This past week came with more data reflecting an economic slowdown.
Notably, on Tuesday we learned retail sales unexpected fell by 0.3% in May.
Motor vehicle and parts sales declined. Furniture and home furnishings sales declined. Electronics and appliance sales declined. Health and personal care store sales declined. Online retail sales declined. The pattern is clear.
Meanwhile, manufacturing has been cooling.
Industrial production climbed by a slower-than-expected 0.2% in May. Manufacturing output unexpectedly declined by 0.1%.
Regional surveys suggest manufacturing activity continued to deteriorate into June.
According to the Empire State Manufacturing Survey released Wednesday, the report’s general business conditions index came in at -1.2 in June, up from -11.6 in May. Yes, it may be an improvement, but any negative number signals a contraction in manufacturing activity in New York.
According to the Philly Fed Manufacturing Business Outlook Survey released Thursday, the general activity index fell 6 points to -3.3 in June. It was the first negative reading since May 2020.
There were also more signs that the labor market is cooling.
From labor market data firm Linkup: “For the second month in a row, LinkUp data reveals job listings on company websites were down, with overall listings dropping 4.2% in May… At the industry level, companies with the largest drops in job listings in May include those in: Utilities (-8.8%); Information (-7.3%); and Transportation and Warehousing (-6.8%)…“4
The Conference Board’s Leading Economic Index5, which offers a more comprehensive forward-looking view of the economy, fell for the third straight month.
“The index is still near a historic high, but the US LEI suggests weaker economic activity is likely in the near term — and tighter monetary policy is poised to dampen economic growth even further,” The Conference Board’s Ataman Ozyildirim said on Friday.
And while a lot of metrics have begun to turn south, the Fed continues to believe it can tighten monetary policy without sending the economy into recession.
“We’re not trying to induce a recession now,” Powell said on Wednesday. “Let’s be clear about that.”
That said, the deteriorating data is a reminder of what Powell said in May: “There could be some pain involved in restoring price stability.“
The bad news is there’s still good news about the economy
One of the biggest tailwinds in the economy is the massive amount of excess savings that consumers accumulated during the pandemic.
According to Moody’s Analytics’ Mark Zandi, consumers are sitting on about $2.7 trillion worth of excess savings.
Sure, these savings are good in that they’ve helped consumers pay up for goods and services. And they’re helping to prevent any economic slowdown from becoming economic calamity.
Unfortunately, these savings have also been a curse in that they’re enabling businesses to raise prices amid tight supply. In other words, it’s one of the reasons why inflation is so high.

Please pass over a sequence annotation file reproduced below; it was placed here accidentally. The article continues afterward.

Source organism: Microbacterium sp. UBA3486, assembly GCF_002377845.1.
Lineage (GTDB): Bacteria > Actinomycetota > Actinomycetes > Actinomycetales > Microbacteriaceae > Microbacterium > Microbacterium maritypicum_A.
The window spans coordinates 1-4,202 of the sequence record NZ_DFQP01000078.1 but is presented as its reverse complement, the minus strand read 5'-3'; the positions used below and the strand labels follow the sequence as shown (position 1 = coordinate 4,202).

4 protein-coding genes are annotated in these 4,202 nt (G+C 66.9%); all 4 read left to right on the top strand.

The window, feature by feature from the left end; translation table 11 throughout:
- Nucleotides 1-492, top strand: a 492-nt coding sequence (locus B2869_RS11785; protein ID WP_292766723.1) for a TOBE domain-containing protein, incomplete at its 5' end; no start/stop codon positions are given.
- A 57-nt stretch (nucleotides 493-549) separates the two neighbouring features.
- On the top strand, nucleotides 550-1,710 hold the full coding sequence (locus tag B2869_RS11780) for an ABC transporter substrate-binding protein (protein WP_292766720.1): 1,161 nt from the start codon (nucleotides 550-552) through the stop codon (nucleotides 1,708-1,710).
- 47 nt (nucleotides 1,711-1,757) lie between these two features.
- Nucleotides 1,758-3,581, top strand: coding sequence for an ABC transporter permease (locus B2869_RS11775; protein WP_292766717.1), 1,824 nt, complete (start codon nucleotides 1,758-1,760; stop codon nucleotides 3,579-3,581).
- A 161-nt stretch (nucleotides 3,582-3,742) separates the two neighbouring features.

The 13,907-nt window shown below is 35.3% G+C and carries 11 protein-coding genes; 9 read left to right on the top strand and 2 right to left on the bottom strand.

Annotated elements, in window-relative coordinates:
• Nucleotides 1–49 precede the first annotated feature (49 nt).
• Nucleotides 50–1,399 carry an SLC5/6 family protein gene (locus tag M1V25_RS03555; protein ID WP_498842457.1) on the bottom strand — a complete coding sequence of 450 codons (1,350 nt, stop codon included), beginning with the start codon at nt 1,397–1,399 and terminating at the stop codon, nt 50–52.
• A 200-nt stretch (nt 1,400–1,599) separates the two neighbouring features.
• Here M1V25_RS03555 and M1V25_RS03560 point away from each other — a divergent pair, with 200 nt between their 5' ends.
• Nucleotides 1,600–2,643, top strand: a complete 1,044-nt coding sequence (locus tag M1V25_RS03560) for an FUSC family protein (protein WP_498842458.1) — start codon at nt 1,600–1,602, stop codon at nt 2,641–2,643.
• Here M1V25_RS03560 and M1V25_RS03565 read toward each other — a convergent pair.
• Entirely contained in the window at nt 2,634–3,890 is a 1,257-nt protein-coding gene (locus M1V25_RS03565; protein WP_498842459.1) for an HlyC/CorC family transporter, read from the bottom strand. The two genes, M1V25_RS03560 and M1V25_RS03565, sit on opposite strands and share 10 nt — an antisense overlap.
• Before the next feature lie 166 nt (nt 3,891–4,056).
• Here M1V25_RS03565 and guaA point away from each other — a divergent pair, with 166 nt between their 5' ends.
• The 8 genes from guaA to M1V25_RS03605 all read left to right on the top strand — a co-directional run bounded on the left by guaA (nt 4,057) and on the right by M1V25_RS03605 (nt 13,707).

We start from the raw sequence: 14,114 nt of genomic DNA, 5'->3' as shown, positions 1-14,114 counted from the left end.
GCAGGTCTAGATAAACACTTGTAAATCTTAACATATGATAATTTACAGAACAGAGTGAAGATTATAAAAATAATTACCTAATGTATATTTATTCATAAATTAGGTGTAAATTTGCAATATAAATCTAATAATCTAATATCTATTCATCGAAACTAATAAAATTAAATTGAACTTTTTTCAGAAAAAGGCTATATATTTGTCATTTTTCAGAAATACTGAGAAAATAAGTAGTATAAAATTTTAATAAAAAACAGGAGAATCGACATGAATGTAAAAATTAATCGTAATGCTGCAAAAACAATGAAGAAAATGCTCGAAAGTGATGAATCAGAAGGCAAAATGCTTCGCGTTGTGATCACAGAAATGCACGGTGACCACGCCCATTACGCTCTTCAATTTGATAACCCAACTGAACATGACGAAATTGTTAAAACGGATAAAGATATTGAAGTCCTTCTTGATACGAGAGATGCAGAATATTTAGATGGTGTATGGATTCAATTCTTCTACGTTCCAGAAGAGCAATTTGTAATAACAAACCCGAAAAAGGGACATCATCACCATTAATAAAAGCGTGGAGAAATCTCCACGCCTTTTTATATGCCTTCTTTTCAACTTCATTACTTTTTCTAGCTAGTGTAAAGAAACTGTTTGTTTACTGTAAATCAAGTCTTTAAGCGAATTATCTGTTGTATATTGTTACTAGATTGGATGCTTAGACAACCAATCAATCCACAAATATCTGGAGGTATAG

The supply wildcard 🃟
Keep in mind that the Fed’s ultimate goal isn’t to slow the economy. Its ultimate goal is to cool inflation. Using policy tools to slow the economy is just a means to achieve those ends.
This is an important nuance because a slowdown in demand isn’t the only path to lower inflation. An improvement on the supply side can get us there too.
And there have been some signs of improvement in supply.
According to Census Bureau data released Wednesday, inventory levels — as measured by the business inventories / sales ratio — looked a little less depleted as of April.
One of the most intuitive measures of supply chain health is supplier delivery times, which had become very long.
However, this month’s regional manufacturing surveys suggest delivery times have gotten shorter. (H/T @RenMacLLC):
Delivery times appear to be returning to levels seen before everyone started freaking out about supply chains.
If it is the case that supply is catching up, then we should soon see inflation come down. This would be a particularly good scenario because it’d mean demand doesn’t have to come down significantly.
While many corners of the economy are slowing all at once, it’s important to remember that most of the slowing metrics are still near record levels. So a recession right now would bring the economy down from very strong levels to slightly less very strong levels.
And if the economy is indeed slowing down and supply chains are indeed improving, then we should soon see prices cooling off or even coming down. This is key because the Fed has been very clear that it will not let up on tightening monetary policy until it sees “clear and convincing” evidence that inflation is easing.
Until we get that evidence, don’t expect the stock market to go on a sustained rally.
It’s worth remembering, however, that Powell has repeatedly said that the Fed will move “expeditiously” in its fight to restore price stability. That means that the Fed can decide to ease up as quickly as it decided to tighten up last week.